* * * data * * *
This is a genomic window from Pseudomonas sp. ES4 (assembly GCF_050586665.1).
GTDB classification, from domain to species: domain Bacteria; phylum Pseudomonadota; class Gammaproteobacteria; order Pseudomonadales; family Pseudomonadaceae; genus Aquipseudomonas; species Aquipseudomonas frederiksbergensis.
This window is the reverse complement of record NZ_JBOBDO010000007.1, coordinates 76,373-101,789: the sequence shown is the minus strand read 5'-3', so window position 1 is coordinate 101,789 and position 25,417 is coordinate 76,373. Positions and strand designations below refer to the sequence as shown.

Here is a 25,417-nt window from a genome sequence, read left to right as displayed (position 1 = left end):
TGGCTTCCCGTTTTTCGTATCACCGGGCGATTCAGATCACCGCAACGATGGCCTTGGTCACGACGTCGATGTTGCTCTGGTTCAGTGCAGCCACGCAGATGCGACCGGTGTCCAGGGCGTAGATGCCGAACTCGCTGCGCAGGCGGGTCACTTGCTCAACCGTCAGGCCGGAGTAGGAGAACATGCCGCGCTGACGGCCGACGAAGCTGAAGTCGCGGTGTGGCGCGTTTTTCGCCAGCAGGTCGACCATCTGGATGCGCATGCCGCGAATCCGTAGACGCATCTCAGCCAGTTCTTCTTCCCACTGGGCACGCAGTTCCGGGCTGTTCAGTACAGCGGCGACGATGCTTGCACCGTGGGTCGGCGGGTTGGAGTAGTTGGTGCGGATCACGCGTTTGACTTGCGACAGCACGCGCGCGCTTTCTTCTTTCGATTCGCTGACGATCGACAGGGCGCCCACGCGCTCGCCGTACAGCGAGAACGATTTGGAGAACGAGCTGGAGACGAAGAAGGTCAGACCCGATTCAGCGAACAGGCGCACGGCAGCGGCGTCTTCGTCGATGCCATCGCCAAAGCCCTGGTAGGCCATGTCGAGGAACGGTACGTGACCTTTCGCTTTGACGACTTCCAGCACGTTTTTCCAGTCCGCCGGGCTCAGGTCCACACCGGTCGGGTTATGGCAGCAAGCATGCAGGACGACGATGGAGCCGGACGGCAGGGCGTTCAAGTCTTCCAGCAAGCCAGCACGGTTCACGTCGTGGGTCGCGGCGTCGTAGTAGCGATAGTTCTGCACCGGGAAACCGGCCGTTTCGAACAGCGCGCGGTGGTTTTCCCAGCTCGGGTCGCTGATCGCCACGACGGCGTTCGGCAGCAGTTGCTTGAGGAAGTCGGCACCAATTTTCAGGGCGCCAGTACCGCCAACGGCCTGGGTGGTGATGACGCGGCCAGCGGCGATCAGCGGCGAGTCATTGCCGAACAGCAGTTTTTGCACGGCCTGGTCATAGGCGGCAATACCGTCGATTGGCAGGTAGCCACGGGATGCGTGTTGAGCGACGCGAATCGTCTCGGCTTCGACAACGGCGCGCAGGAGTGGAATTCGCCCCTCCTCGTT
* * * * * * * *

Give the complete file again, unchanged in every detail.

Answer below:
This is a genomic window from Pseudomonas sp. ES4 (assembly GCF_050586665.1).
GTDB classification, from domain to species: domain Bacteria; phylum Pseudomonadota; class Gammaproteobacteria; order Pseudomonadales; family Pseudomonadaceae; genus Aquipseudomonas; species Aquipseudomonas frederiksbergensis.
This window is the reverse complement of record NZ_JBOBDO010000007.1, coordinates 76,373-101,789: the sequence shown is the minus strand read 5'-3', so window position 1 is coordinate 101,789 and position 25,417 is coordinate 76,373. Positions and strand designations below refer to the sequence as shown.

Here is a 25,417-nt window from a genome sequence, read left to right as displayed (position 1 = left end):
TGGCTTCCCGTTTTTCGTATCACCGGGCGATTCAGATCACCGCAACGATGGCCTTGGTCACGACGTCGATGTTGCTCTGGTTCAGTGCAGCCACGCAGATGCGACCGGTGTCCAGGGCGTAGATGCCGAACTCGCTGCGCAGGCGGGTCACTTGCTCAACCGTCAGGCCGGAGTAGGAGAACATGCCGCGCTGACGGCCGACGAAGCTGAAGTCGCGGTGTGGCGCGTTTTTCGCCAGCAGGTCGACCATCTGGATGCGCATGCCGCGAATCCGTAGACGCATCTCAGCCAGTTCTTCTTCCCACTGGGCACGCAGTTCCGGGCTGTTCAGTACAGCGGCGACGATGCTTGCACCGTGGGTCGGCGGGTTGGAGTAGTTGGTGCGGATCACGCGTTTGACTTGCGACAGCACGCGCGCGCTTTCTTCTTTCGATTCGCTGACGATCGACAGGGCGCCCACGCGCTCGCCGTACAGCGAGAACGATTTGGAGAACGAGCTGGAGACGAAGAAGGTCAGACCCGATTCAGCGAACAGGCGCACGGCAGCGGCGTCTTCGTCGATGCCATCGCCAAAGCCCTGGTAGGCCATGTCGAGGAACGGTACGTGACCTTTCGCTTTGACGACTTCCAGCACGTTTTTCCAGTCCGCCGGGCTCAGGTCCACACCGGTCGGGTTATGGCAGCAAGCATGCAGGACGACGATGGAGCCGGACGGCAGGGCGTTCAAGTCTTCCAGCAAGCCAGCACGGTTCACGTCGTGGGTCGCGGCGTCGTAGTAGCGATAGTTCTGCACCGGGAAACCGGCCGTTTCGAACAGCGCGCGGTGGTTTTCCCAGCTCGGGTCGCTGATCGCCACGACGGCGTTCGGCAGCAGTTGCTTGAGGAAGTCGGCACCAATTTTCAGGGCGCCAGTACCGCCAACGGCCTGGGTGGTGATGACGCGGCCAGCGGCGATCAGCGGCGAGTCATTGCCGAACAGCAGTTTTTGCACGGCCTGGTCATAGGCGGCAATACCGTCGATTGGCAGGTAGCCACGGGATGCGTGTTGAGCGACGCGAATCGTCTCGGCTTCGACAACGGCGCGCAGGAGTGGAATTCGCCCCTCCTCGTT